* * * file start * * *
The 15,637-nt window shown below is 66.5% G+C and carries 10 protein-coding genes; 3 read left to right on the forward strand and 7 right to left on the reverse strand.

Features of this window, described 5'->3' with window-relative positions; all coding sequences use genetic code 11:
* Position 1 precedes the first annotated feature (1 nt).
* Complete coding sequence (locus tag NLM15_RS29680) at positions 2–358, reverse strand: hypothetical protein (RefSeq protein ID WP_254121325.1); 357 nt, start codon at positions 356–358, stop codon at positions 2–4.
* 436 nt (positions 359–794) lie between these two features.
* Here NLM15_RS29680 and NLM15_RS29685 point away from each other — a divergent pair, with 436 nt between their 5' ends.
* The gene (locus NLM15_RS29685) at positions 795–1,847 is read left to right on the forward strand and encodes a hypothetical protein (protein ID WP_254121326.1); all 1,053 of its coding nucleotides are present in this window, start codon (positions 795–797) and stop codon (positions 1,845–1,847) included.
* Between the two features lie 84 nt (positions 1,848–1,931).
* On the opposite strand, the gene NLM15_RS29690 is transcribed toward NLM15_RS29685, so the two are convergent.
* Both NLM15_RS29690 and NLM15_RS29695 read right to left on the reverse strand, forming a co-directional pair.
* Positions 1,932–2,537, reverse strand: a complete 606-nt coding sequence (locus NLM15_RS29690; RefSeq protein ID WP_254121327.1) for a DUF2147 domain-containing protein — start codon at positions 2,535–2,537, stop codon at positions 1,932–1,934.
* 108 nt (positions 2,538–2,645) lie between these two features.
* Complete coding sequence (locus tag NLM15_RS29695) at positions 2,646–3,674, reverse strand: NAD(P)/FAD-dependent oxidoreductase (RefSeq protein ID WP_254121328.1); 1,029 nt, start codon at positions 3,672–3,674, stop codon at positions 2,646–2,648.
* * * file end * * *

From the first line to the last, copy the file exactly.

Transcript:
The 15,637-nt window shown below is 66.5% G+C and carries 10 protein-coding genes; 3 read left to right on the forward strand and 7 right to left on the reverse strand.

Features of this window, described 5'->3' with window-relative positions; all coding sequences use genetic code 11:
* Position 1 precedes the first annotated feature (1 nt).
* Complete coding sequence (locus tag NLM15_RS29680) at positions 2–358, reverse strand: hypothetical protein (RefSeq protein ID WP_254121325.1); 357 nt, start codon at positions 356–358, stop codon at positions 2–4.
* 436 nt (positions 359–794) lie between these two features.
* Here NLM15_RS29680 and NLM15_RS29685 point away from each other — a divergent pair, with 436 nt between their 5' ends.
* The gene (locus NLM15_RS29685) at positions 795–1,847 is read left to right on the forward strand and encodes a hypothetical protein (protein ID WP_254121326.1); all 1,053 of its coding nucleotides are present in this window, start codon (positions 795–797) and stop codon (positions 1,845–1,847) included.
* Between the two features lie 84 nt (positions 1,848–1,931).
* On the opposite strand, the gene NLM15_RS29690 is transcribed toward NLM15_RS29685, so the two are convergent.
* Both NLM15_RS29690 and NLM15_RS29695 read right to left on the reverse strand, forming a co-directional pair.
* Positions 1,932–2,537, reverse strand: a complete 606-nt coding sequence (locus NLM15_RS29690; RefSeq protein ID WP_254121327.1) for a DUF2147 domain-containing protein — start codon at positions 2,535–2,537, stop codon at positions 1,932–1,934.
* 108 nt (positions 2,538–2,645) lie between these two features.
* Complete coding sequence (locus tag NLM15_RS29695) at positions 2,646–3,674, reverse strand: NAD(P)/FAD-dependent oxidoreductase (RefSeq protein ID WP_254121328.1); 1,029 nt, start codon at positions 3,672–3,674, stop codon at positions 2,646–2,648.